It All Ends With Certainty
There are numerous challenges with respect to the eradication of slavery from international chains of commerce. Thus, no one knows exactly how many persons are enslaved in some aspect of international commerce. In addition, although slavery is known to exist in the supply chains of numerous products, the presence of slave-tainted material in any particular end product is unknown. For example, we know that some gold is mined by slaves, but slave-mined gold is thought to be a tiny percentage of the gold that is mined world-wide every year. We cannot walk into an electronics store and point to a laptop and state, with any degree of confidence, that that particular laptop contains slave-mined gold.
To further complicate matters, many slave-produced products are fungible, that is, they look the same as and can be exchanged with any other product of the same type. For example, slave-mined gold looks the same and has the same properties as non-slave-mined gold.
Also, slavery is illegal everywhere; it is a hidden, criminal activity. Although slavery generates billions of dollars in profits annually, those who profit from slavery do not proclaim that they engage in crimes against humanity. There is no store selling slave-mined gold jewelry that promises customers 10% off because they are relying on slave labor.
And, for abolitionists, good enough is never good enough. We seek to eradicate all slavery, not some slavery, or most slavery, or almost all slavery. We will not stop until all slavery, everywhere, is abolished. In other words, our only acceptable success rate is 100%.
The problem, thus, presents itself: How do you completely eradicate a condition that is hidden, criminal, may or may not exist in any particular place, and often results in a product that cannot be detected or distinguished from other products of the same type ?
The answer is through certainty.
We must strive for and achieve continuing certainty that every product is slave-free at every level from the store through to the bottom of the supply chain, whether that bottom level is a field, or a mine, or a factory, or someplace else.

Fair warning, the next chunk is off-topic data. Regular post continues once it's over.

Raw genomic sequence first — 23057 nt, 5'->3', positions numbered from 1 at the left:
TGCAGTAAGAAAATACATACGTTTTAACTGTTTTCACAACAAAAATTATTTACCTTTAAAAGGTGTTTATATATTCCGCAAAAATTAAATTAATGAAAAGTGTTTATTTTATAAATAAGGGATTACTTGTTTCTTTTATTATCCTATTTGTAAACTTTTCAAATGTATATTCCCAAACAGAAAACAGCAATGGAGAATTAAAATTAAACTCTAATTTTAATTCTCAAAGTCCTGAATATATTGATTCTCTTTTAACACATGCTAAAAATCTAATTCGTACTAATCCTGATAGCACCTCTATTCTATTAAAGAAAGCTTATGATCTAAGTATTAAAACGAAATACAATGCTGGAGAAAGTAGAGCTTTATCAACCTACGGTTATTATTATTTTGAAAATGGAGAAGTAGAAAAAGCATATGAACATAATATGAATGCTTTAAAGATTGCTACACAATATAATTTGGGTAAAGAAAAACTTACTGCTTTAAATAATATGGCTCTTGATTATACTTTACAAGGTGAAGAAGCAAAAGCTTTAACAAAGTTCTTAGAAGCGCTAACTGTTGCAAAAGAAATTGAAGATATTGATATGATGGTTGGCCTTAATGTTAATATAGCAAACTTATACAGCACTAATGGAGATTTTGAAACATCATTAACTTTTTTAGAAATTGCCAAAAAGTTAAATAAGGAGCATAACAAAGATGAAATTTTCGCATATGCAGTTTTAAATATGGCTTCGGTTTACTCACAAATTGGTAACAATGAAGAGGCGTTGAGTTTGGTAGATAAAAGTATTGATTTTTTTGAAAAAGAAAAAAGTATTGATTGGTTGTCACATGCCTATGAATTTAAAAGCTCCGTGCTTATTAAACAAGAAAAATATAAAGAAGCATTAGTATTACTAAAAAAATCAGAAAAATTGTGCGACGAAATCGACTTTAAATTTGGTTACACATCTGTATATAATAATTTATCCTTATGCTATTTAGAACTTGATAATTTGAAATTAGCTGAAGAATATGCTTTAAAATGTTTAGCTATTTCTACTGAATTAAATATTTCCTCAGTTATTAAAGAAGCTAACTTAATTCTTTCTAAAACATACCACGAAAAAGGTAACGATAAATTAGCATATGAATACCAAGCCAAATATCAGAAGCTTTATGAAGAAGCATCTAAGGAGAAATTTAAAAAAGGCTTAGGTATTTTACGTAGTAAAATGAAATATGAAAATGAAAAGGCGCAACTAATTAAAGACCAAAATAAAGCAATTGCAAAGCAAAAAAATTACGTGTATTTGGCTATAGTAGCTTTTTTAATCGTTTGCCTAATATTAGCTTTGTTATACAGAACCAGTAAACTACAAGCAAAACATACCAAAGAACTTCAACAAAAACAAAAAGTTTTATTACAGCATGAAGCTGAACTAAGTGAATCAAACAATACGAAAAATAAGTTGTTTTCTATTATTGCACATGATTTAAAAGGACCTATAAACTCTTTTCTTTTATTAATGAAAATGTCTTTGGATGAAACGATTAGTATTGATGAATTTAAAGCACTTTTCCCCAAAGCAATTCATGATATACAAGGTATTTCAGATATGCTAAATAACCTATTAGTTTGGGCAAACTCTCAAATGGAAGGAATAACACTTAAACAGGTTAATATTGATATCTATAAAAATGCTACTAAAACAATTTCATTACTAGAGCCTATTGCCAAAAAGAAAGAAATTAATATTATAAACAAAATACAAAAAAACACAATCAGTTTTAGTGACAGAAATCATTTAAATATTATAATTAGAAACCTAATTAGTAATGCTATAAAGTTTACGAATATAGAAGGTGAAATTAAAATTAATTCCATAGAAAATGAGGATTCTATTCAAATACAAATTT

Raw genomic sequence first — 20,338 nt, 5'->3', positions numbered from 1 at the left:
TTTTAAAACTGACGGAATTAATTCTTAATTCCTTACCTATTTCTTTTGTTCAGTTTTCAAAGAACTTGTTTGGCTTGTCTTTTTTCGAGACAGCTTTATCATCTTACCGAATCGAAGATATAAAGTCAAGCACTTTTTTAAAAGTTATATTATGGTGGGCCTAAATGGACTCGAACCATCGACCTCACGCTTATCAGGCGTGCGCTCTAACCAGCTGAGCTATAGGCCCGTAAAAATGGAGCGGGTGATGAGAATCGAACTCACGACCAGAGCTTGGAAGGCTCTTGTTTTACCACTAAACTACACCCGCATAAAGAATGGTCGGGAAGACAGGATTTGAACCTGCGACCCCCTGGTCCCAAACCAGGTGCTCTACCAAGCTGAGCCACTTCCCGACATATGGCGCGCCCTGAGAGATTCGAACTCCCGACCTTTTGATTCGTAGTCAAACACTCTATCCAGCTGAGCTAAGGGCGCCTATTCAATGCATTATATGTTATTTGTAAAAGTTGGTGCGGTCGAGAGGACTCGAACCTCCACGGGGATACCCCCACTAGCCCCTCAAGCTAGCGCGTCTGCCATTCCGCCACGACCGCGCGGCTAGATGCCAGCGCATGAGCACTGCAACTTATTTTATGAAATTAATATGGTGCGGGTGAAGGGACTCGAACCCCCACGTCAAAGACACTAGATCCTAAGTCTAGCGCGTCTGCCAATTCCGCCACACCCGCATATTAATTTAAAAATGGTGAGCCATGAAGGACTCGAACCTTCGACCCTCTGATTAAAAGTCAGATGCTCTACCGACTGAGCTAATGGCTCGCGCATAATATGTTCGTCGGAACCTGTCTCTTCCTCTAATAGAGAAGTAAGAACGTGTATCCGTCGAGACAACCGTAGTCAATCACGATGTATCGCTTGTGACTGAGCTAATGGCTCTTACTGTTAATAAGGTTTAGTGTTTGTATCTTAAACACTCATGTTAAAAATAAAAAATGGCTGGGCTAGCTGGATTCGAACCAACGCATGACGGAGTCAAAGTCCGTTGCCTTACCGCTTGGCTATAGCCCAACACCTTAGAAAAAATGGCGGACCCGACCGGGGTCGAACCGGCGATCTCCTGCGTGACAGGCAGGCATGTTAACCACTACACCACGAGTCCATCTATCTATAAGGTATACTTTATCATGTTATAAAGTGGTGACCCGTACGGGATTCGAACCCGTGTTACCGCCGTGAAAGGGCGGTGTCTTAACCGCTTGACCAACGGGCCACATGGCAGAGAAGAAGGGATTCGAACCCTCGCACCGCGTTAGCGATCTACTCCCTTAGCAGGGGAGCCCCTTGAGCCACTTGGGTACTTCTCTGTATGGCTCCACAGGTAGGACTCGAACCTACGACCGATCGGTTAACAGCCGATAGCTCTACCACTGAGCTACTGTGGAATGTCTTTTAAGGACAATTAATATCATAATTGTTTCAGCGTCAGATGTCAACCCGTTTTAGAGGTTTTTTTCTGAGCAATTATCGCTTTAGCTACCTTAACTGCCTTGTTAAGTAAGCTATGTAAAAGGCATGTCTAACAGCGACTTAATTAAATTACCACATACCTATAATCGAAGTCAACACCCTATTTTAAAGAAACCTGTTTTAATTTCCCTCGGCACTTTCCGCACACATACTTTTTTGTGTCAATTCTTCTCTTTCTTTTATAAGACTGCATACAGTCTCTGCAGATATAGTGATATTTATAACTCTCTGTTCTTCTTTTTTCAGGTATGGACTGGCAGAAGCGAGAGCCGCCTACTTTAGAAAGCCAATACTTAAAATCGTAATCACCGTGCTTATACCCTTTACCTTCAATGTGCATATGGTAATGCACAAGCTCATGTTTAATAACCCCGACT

The various levels of a supply chain are commonly referred to as tiers. Thus, there may be five, six, seven, or more tiers between the laptop that you buy and the mine where the tiny bits of gold that are in the laptop was extracted in raw form from the earth. It will not do for a laptop dealer to say that it has an iron-clad anti-slavery contractual provision with its direct, first tier, supplier only, but that it expects the direct supplier to enforce similar provisions with the second tier supplier. By this process, the anti-slavery provisions are filtered and diluted, tier by tier, until we are left with little more than a hope and a prayer that there are no slaves when we finally reach the mine level tier. The problem is the same with respect to the cocoa in the chocolate candy that you buy at the supermarket or the cotton clothing that you buy at the mall.
Slavery is a profitable, criminal activity that has existed continuously for 4000 or so years of recorded history and unknown generations before that. We will not end slavery with good intentions and best efforts. We need to be precise, disciplined, determined, and relentless.
The only way to end slavery in international chains of commerce is to have verifiable certainty that each and every tier in the supply chain is slave-free. With such certainty, we can achieve eradication. Without such certainty, we are left with best efforts, good intentions, hope, and, ultimately, an inability to know whether or not eradication has been achieved. Those enslaved around the world deserve more.